What no HD?

The UK appears to be falling behind with the creation of HD content, particularly when compared with the US. E&T looks at the measures UK broadcasters are taking to catch up.

Last year, consumer display manufacturer LG released the results of a UK survey which demonstrated a great deal of confusion and subsequent distrust of high-definition (HD) technology.

The survey discovered that more than half of all UK viewers were very reluctant to invest in HD - be it TVs, set-top boxes or Blu-ray players - because of confusion over industry jargon.

Around one-in-four of the population apparently does not understand what HD is, while 80 per cent do not know the difference between HD Ready 1080p (able to receive and broadcast in full HD) and HD Ready (able to receive full HD content and broadcast it at a lower resolution). Some consumers even assume that having the HD logo on a TV automatically makes all content viewable in high-definition.

LG Electronics digital display marketing manager George Mead believes that while interest in HD is growing, an education drive is required to push through mass adoption.

"It's key for us to translate this growth into relevant and tangible consumer experiences and the only way this will succeed is through education and by keeping the tech jargon simple and clear," claims Mead.

Misleading information

This confusion is not down to lack of intelligence from the British public, but confusion created by incorrect information from retailers, claims a 2007 Ofcom report. But can we really put this down to ignorance - or should the broadcasters be doing more to bring HD content to the UK? Despite almost half of all UK households now owning at least one HD-capable television set, only a fraction of this number is actually watching in HD. Much of the problem is the dearth of HD programming available.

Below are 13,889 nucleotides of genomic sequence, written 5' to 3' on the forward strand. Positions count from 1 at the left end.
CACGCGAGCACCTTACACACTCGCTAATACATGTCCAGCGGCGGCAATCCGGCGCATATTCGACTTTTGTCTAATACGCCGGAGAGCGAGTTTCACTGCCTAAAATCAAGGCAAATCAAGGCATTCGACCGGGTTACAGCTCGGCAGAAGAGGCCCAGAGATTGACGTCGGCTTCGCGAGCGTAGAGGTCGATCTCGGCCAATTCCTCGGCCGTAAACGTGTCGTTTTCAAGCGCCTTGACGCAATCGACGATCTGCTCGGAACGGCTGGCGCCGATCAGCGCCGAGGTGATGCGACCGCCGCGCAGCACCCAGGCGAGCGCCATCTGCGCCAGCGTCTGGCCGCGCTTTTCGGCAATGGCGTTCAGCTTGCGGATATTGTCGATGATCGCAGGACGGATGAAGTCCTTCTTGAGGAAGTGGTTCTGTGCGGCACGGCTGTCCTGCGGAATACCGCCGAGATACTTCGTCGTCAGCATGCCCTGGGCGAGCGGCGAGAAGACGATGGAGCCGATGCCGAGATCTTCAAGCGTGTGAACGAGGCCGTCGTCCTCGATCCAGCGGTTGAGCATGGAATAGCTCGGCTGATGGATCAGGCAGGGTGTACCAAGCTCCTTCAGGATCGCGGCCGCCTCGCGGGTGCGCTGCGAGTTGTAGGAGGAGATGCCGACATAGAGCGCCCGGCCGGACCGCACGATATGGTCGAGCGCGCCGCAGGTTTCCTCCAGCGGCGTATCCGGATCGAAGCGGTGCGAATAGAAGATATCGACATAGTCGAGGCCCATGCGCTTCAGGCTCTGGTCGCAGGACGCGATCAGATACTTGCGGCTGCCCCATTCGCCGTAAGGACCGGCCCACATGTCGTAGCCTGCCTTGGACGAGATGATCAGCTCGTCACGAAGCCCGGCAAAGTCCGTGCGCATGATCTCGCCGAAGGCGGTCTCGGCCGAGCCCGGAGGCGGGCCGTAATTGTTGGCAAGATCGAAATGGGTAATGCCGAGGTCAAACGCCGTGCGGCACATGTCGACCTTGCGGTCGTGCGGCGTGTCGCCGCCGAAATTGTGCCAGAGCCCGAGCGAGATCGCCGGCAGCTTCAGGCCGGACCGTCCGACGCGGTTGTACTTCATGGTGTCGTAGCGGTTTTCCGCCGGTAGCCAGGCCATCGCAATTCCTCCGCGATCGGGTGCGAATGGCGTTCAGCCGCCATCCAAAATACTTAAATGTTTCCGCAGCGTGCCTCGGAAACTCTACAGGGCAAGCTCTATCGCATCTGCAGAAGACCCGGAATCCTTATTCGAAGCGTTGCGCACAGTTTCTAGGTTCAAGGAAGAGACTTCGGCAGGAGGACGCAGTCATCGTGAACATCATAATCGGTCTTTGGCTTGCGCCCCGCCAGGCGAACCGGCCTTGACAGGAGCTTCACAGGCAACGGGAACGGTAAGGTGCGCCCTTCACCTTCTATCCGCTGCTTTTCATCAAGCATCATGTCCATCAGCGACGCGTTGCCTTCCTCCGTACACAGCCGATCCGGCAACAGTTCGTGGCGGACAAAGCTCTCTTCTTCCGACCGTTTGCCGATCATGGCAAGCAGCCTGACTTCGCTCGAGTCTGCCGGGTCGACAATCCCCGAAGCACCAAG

BSkyB is arguably the only broadcast platform outputting a significant amount of HD content. The platform has over 30 HD channels - significantly more output than its rivals.

Virgin Media only has one dedicated channel - BBC HD. However, Virgin also offers a great deal of HD content for download - such as on-demand movies.

However, the BBC, ITV and Channel 4 will launch HD TV channels on Freeview next year, according to Ofcom. ITV would air peak-time shows and Channel 4 would have a full version of the channel in HD, but the BBC's plans to expand beyond its current BBC HD channel have yet to be realised.

Viewers will need a HD-ready TV and a new Freeview set-top box based on the DVB-T2 standard which will free up bandwidth to allow the launch of these extra channels between late 2009 and 2012.

Terrestrial switchover

Part of the problem is that the terrestrial signals will only be able to support four or five HD channels. Theoretically more can be made available, but only by limiting the amount of channels currently on-air.

Freesat, which was launched last year by the BBC and ITV as a free digital satellite joint venture, may be the answer as, potentially, the broadcasters will be able to launch dozens of HD channels.